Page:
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Radio Shack


In February of 2015, Radio Shack filed for Chapter 11.


So I was delighted to see this Radio Shack store announcing a comeback in midtown Manhattan during a visit in the summer of 2016.

When I was a student in NYC in the 80s, a neighborhood Radio Shack store was just around the block if I needed a resistor or capacitor for a project on a Sunday afternoon. By 2008, I was in the suburbs and Radio Shack was in a strip mall just a mile and a half away. Now I have to drive 35 miles to the next town ;(


In the early 90s, many SE amp DIYers started their foray into efficient speakers inspired by this book by David B. Weems. The speaker projects used various raw drivers from the Radio Shack catalog.

40-1354A



Radio Shack no longer had 2A3 triode tubes on their shelves when Sound Practices started publishing in 1992,  but one could still buy this 5 1/4" full range driver listing for less than $10, IIRC. This speaker was efficient enough to be driven by an SE2A3 amp to satisfying levels.


I used this driver in a compact bass reflex box...

from David B. Weems book

...as well as in a Tapered Quarter Wave Tube (TQWT)



Not quite in the same league of sophistication and refinement as the Altec 2-way, but lots of fun since they can boogie on a couple of triode watts ;)

Time Warp



During a recent "let's see where the wheel takes us" expedition, my wife and I spotted this in Pennsylvania. 

40-1310



As I browsed around the store, a pair of 40-1310 super tweeters bearing their original sticker price immediately caught my eye. I told my wife about them and she insisted that I get this pair of NOS Chinese-made plastic version for $60 + tax, so I can time travel.


These drivers developed quite a following in the 90s because the original all-aluminum units embossed Realistic were allegedly OEM'd in Japan by Fostex. The graphs above and below should corroborate this speculation. Later versions with a plastic pod and horn were subcontracted in South Korea and then China.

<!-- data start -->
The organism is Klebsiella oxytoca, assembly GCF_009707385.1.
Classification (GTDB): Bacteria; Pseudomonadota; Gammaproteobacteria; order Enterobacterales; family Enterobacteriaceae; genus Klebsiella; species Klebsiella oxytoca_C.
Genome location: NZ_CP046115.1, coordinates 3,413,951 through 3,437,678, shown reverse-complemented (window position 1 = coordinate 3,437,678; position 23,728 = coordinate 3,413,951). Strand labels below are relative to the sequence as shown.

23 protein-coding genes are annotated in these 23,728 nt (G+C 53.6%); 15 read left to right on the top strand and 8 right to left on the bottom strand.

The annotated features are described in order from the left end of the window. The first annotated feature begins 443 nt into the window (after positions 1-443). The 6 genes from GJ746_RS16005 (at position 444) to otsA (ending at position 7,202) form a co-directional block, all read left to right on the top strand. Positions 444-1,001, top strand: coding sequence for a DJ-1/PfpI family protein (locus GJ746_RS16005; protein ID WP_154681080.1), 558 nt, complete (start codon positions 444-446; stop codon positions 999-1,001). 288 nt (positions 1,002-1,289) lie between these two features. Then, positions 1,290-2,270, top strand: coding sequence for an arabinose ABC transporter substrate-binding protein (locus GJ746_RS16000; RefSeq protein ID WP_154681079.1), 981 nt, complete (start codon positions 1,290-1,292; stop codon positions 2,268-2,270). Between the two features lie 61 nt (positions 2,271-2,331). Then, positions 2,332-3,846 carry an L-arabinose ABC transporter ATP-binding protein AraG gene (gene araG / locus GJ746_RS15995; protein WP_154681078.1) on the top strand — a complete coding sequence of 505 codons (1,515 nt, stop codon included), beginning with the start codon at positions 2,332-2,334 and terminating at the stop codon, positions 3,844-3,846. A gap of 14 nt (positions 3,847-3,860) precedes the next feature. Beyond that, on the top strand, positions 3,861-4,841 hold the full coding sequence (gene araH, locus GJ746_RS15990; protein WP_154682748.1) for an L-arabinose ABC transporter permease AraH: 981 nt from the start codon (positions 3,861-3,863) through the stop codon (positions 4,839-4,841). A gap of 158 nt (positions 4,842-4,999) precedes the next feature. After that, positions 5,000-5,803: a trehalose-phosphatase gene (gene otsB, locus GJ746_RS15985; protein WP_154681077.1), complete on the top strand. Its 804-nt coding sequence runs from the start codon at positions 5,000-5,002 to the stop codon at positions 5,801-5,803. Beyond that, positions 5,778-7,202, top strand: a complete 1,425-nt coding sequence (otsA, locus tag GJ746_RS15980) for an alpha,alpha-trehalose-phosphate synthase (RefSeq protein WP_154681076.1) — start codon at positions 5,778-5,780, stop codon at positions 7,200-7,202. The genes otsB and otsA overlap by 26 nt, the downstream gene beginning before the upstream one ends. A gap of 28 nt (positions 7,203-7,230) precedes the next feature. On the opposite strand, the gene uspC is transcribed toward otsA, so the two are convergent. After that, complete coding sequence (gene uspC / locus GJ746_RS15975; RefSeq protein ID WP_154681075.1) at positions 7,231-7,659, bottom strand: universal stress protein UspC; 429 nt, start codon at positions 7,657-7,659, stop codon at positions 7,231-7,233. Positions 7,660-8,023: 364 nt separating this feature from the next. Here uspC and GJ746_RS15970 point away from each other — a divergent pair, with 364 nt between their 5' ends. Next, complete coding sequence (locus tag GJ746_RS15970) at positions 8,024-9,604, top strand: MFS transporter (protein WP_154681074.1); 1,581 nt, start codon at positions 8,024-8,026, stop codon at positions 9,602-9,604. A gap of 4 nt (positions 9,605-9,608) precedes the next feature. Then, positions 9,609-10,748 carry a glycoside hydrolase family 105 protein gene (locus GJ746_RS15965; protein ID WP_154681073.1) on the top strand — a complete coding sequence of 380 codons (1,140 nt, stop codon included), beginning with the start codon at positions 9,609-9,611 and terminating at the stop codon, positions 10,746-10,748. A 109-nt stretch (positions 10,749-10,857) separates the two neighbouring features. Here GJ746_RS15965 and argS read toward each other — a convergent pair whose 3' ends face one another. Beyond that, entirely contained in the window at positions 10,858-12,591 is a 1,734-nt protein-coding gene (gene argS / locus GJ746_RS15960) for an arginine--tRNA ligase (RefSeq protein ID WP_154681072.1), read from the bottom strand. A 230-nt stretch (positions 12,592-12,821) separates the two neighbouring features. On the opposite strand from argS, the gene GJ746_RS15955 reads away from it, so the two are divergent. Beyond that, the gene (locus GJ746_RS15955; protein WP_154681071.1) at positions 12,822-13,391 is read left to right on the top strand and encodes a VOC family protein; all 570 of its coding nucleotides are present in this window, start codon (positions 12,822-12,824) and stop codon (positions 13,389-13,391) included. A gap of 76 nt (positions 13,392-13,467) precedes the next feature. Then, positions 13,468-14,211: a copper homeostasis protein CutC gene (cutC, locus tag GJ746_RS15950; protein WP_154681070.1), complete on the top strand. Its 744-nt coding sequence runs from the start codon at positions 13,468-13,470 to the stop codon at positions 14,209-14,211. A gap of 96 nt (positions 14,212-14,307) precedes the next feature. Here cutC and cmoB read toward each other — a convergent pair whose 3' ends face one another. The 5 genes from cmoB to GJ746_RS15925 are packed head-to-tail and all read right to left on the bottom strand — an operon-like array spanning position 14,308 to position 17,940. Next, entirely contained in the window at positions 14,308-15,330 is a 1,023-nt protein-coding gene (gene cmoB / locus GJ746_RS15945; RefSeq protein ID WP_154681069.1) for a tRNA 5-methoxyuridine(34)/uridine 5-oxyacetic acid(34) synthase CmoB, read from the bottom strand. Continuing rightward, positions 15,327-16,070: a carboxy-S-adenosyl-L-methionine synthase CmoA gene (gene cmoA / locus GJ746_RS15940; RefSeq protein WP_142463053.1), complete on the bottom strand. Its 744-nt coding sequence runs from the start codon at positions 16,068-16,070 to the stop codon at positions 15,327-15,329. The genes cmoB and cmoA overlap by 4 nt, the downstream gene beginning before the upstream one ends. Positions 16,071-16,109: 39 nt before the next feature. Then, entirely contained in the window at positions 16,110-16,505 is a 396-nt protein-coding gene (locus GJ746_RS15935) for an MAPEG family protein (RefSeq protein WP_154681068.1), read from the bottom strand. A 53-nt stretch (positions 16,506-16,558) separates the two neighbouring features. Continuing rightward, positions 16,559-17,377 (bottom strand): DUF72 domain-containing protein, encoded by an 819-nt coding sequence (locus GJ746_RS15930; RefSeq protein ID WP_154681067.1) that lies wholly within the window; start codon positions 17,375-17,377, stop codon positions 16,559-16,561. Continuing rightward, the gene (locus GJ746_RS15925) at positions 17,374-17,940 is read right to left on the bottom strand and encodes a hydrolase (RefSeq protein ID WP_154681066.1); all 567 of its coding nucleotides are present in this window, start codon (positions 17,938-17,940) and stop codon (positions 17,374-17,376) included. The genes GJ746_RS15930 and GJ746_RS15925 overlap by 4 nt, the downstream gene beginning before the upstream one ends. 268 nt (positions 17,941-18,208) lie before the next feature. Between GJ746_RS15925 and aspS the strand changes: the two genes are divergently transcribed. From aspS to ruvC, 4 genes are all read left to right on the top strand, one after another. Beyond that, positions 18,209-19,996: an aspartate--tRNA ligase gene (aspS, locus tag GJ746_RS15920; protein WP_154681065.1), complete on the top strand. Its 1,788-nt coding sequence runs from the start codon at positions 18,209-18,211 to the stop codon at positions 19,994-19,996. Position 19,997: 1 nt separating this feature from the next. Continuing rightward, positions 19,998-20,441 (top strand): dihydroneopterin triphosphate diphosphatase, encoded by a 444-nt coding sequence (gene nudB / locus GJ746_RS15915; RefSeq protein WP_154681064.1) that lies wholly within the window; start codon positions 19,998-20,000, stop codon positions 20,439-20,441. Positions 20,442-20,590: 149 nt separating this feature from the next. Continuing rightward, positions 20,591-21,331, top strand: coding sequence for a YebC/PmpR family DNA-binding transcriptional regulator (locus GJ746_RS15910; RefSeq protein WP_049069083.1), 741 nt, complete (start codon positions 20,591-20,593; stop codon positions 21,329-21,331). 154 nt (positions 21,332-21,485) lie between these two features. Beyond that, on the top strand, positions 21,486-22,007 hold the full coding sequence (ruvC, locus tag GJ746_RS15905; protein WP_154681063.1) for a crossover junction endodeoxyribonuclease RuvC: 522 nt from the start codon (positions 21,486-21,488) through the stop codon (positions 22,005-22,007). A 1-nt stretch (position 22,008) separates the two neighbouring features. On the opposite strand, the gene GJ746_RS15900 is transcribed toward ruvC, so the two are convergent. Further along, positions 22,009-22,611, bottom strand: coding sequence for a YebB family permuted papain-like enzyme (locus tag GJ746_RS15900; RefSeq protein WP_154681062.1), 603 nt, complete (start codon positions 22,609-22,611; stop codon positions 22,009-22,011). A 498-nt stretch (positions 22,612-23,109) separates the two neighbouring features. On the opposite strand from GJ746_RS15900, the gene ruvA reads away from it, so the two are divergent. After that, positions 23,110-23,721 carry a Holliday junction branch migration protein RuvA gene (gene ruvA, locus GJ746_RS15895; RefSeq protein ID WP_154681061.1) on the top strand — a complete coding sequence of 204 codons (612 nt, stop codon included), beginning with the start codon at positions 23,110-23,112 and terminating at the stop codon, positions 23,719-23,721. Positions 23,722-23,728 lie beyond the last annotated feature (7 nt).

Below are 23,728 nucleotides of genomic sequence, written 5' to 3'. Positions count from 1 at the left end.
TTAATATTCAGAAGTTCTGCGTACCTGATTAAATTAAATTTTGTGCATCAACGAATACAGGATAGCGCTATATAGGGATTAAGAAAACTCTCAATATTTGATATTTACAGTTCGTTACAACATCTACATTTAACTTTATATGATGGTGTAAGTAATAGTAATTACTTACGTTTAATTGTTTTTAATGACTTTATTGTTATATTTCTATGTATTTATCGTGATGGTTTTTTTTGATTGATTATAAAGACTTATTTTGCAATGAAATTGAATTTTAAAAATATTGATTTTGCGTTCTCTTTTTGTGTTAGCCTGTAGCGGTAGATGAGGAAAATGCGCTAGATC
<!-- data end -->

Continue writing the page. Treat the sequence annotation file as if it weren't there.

Fostex FT17H

I didn't join that 90s bandwagon. Instead, I bought a pair of the equivalent Fostex FT17Hs sans pod from Madisound for $70. I used them as super tweeters for Altec 755Cs and 755Es until they were superseded by a pair of superior Altec 3000Hs.

 Brand new Fostex FT17Hs are now made in China and can be had for a little less than $100/pair. I still believe they are excellent value for the money. Perhaps the early Japanese all-aluminum 40-1310s can command a slight premium, but beware of unscrupulous eBay flippers asking ridiculous amounts for the plastic version.

Subtlety



Before inserting the 40-1310 into the Altec 2-way, I bypassed the built-in electrolytic cap/choke crossover components. For the past 20 years, I've been using smooth and natural sounding paper in oil caps in the signal path of my preamp, amp and crossover, nothing else.

Altec 2-way + 40-1310

Altec 2-way sans 40-1310

In this application, the 40-1310's positive terminal is protected by a 1uf PIO cap and then connected to the high-pass section of the crossover. The effect of the super tweeter is subtle...just a touch more air.


As I was about to sit back to reminisce the 90s with the 40-1310, an internet friend informed me that Radio Shack just filed for another bankruptcy claim ;(

This prompted me to visit my favorite branch...




...fingers crossed. ;(

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